Item 5 of Schedule 5A excludes therapeutic goods (other than goods referred to in Item 3 of Schedule 5A of the TG Regulation or biological) from the requirement to be included in the Register, subject to conditions listed in column 3 of the Table in relation to Item 5.  The exemption relates to therapeutic goods manufactured by a person under a contract between the person and a public hospital, private hospital or a public institution (now referred to as a relevant institution as proposed in this Regulation), in accordance with the formulation specified by the hospital or public institution and goods are for use by, or in connection with a specified patient.  The conditions that need to be met are the following:

(a)    there are no listed or registered goods that, in all relevant respects, are substantially similar to the goods; and

(b)   the person holds a manufacturing licence and manufactures the goods at licensed premises in Australia; and

(c)    the person notifies the Secretary of the Department of Health, in accordance with specified requirements and within a specified period (refer to paragraph (c) of Item 5 in column 3)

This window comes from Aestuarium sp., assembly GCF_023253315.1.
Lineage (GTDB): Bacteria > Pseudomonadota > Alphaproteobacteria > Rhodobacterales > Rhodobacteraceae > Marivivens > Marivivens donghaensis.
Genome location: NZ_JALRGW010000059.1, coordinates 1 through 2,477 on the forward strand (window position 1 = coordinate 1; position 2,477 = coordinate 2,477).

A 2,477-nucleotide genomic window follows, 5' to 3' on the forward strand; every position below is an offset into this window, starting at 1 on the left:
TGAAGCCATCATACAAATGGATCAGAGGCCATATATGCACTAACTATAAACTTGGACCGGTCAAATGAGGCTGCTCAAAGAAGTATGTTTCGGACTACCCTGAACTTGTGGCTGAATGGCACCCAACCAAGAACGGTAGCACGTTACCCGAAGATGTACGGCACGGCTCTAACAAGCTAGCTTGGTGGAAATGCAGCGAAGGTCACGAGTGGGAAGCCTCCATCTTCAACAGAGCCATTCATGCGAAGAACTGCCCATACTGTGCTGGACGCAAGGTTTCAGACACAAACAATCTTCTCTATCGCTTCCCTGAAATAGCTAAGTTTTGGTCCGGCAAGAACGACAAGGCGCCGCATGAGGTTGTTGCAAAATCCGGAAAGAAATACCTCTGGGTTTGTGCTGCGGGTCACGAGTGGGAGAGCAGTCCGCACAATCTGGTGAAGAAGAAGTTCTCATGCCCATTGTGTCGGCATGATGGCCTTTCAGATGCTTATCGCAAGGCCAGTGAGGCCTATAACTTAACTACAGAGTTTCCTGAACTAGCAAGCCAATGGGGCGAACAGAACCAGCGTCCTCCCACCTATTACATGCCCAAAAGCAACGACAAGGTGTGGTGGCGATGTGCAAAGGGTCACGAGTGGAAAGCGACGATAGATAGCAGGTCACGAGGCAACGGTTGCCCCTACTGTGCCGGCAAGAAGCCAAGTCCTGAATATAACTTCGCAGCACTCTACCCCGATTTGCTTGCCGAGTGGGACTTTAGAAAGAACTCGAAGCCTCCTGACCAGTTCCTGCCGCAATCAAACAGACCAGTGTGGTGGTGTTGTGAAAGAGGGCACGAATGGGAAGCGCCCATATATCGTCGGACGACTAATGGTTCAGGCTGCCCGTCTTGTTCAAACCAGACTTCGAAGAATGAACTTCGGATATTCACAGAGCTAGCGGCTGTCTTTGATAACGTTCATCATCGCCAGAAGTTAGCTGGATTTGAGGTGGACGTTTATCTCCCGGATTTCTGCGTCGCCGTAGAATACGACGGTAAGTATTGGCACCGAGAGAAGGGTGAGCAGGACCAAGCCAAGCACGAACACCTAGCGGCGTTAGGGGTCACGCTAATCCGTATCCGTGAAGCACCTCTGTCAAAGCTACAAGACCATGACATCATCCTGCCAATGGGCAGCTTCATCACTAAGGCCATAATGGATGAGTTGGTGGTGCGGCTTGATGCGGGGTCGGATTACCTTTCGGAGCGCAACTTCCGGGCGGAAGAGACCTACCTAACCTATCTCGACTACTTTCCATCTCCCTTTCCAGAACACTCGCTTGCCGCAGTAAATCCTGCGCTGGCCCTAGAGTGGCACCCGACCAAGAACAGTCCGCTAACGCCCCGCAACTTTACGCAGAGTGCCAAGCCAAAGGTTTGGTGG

Item 6 of the Regulation additionally excludes from this exemption, medicines that contain a substance covered by an entry in the current Poisons Standard mentioned in any of new paragraphs 12A(1)(a) to (f) (Item 1 of the proposed Regulation refers).  The entries referred to in paragraphs 12A(1)(a) to (f) are the following:

(a)    the entry for cannabidiol in Schedule 4; and

(b)   the entries for cannabis, dronabinol, nabilone, nabiximols and tetrahydrocannabinols in Schedule 8.  

As the benefits and risks of medicinal cannabis have not been adequately characterised to date, controls around contract manufacturing are necessary to ensure that supply is only permitted through appropriate approval, authorisation or notification mechanisms to ensure that medicinal cannabis is only supplied to patients in appropriate circumstances.

This is consistent with the regulatory requirements relating to the supply of medicinal cannabis products manufactured in Australia under the Narcotic Drugs Act 1967, particularly in relation to the importance of ensuring that medicinal cannabis products are principally able to be accessed in circumstances where there are appropriate oversight requirements in place to safeguard public health.

Item 7 – Schedule 5A (table item 5, column 3)

This item provides for a consequential amendment proposed in column 2 in relation to the reference to “relevant institution” (Item 6 refers).

Item 8 - Schedule 8 (cell at table item 2, column 3). 

Subsection 34(2) of the TG Act provides that the regulations may exempt a person identified in the regulations from the operation of the requirement in relation to manufacture or a step of manufacture of therapeutic goods or classes of therapeutic goods identified in the regulations.